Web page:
Because PPAR-γ plays a key role in adipocyte differentiation and body fat mass is a strong determinant of insulin sensitivity and type 2 diabetes, the influence of the Pro12Ala polymorphism on susceptibility for obesity has been of major interest. In Pima Indians, suggestive linkage (logarithm of odds = 2.0) with percentage body fat was reported for the 3p24.2-p22 locus, which is close to the region harboring the PPAR-γ gene (3p25-p24.2) (37). Cross-sectional studies with small to moderate sample sizes yielded inconsistent results by demonstrating either no difference (21,23,28,38, 39) or a modestly greater BMI in carriers of the Ala allele (10, 40,41). Two sufficiently large studies (>1,000 nondiabetic subjects) found a lower BMI in Finns (11) and no difference in Japanese (15). On the other hand, longitudinal studies in selected populations with relatively small sample sizes consistently suggested greater weight gain in association with the Ala allele (20,42, 43).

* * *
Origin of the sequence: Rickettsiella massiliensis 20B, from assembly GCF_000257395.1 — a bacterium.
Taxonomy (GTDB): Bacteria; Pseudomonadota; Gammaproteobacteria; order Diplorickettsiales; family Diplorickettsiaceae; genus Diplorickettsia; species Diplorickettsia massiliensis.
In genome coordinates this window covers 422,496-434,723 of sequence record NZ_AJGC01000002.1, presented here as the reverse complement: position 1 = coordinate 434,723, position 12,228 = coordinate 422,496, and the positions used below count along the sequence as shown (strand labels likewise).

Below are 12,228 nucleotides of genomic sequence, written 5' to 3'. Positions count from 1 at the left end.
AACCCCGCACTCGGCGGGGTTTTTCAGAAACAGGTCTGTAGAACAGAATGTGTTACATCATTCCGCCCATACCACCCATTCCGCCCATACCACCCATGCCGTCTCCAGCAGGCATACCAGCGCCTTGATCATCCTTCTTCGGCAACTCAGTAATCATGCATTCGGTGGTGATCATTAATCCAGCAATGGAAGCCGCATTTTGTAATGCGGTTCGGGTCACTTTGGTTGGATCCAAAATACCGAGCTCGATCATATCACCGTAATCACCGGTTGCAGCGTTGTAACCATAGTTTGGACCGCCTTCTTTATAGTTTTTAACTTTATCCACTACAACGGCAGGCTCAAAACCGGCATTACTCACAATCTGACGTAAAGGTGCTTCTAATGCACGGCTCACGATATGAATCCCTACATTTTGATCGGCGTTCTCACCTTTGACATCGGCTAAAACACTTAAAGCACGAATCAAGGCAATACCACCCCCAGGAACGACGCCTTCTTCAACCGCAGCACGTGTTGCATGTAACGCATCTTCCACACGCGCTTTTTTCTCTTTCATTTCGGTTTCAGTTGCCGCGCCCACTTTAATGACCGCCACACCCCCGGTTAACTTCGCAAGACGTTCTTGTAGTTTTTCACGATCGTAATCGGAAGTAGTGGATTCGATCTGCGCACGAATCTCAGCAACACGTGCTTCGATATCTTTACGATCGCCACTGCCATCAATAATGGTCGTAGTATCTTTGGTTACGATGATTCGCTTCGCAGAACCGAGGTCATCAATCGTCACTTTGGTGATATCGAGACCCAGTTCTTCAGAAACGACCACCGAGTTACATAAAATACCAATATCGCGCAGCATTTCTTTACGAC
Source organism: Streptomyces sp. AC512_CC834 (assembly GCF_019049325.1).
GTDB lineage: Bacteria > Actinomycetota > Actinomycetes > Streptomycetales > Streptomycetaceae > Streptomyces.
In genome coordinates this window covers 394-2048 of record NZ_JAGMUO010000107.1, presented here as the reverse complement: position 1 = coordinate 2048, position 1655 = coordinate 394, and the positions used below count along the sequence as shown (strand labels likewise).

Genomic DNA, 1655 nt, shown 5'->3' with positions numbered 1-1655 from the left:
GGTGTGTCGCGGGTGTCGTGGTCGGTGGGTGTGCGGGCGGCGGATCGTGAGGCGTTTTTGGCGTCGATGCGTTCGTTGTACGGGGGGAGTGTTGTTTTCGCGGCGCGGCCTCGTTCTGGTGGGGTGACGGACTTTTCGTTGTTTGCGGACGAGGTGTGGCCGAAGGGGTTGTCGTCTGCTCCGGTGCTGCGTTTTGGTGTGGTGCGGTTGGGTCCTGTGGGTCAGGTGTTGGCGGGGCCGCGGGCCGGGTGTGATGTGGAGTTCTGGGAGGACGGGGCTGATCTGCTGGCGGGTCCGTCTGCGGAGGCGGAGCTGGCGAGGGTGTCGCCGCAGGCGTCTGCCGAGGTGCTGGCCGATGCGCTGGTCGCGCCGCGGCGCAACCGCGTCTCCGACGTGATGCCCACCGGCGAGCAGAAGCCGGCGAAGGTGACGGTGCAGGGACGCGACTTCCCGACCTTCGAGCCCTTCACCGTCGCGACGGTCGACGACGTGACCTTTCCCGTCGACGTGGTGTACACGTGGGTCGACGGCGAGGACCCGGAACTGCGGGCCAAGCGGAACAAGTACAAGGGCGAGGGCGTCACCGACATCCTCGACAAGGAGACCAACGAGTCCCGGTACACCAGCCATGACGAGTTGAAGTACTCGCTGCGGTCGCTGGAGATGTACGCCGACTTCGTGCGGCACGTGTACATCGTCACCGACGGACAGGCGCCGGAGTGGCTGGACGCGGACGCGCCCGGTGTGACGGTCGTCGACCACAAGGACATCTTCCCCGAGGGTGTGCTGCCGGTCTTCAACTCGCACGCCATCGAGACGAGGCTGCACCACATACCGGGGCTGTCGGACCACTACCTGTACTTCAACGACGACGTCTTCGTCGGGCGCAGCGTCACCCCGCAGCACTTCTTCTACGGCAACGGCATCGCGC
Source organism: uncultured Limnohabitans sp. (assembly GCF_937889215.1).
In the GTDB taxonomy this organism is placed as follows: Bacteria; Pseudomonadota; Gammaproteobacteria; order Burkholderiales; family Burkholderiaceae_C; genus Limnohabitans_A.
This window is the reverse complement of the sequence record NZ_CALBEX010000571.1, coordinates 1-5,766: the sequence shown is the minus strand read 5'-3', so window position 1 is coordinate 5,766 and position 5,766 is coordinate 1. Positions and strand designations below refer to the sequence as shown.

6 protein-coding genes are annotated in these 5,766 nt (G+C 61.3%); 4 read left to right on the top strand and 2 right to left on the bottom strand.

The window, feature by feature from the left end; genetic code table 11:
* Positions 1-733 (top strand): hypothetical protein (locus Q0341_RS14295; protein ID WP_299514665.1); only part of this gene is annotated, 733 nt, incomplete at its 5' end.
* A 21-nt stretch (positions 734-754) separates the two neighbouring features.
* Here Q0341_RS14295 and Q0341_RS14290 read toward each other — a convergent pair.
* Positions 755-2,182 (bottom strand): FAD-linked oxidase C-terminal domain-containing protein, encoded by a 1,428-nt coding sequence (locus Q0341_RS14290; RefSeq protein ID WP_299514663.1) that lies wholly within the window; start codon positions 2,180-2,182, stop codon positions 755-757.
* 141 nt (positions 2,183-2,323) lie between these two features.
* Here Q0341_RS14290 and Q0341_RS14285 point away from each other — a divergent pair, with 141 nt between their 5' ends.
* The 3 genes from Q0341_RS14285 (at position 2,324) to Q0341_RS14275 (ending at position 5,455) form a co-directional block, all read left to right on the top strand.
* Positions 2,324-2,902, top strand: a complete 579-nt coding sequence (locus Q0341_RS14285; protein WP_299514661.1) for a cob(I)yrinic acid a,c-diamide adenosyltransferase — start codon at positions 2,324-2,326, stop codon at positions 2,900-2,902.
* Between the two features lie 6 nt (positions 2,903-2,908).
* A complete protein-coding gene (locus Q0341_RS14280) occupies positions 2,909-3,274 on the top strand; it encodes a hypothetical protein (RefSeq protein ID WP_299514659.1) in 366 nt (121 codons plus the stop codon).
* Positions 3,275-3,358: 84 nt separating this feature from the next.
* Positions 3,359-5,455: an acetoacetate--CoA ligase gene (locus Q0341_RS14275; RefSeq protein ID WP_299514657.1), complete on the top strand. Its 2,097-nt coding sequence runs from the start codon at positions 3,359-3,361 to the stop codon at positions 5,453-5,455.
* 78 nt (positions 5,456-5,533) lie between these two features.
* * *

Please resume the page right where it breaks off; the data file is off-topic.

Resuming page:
Thus, although cross-sectional evidence convincingly argues against susceptibility of obesity conferred by the Ala allele, the issue remains somewhat unclear. In particular, the interpretation of the longitudinal analysis is complicated by the fact that greater insulin sensitivity per se predicts future weight gain (44). Weight gain may be related to the greater insulin sensitivity particular of lipolysis (33), which would result in overproportionate retention of FFAs in stored triglycerides during physiological insulin stimulation (e.g., postprandially). In this scenario, obesity would be a consequence of increased insulin sensitivity and not directly of the Ala allele. It may be of note in this context that under a high-fat diet, heterozygous PPAR-γ-deficient mice (an animal model for reduced PPAR-γ activity) were protected from the development of insulin resistance caused by adipocyte hypertrophy, compared with wild-type littermates (45).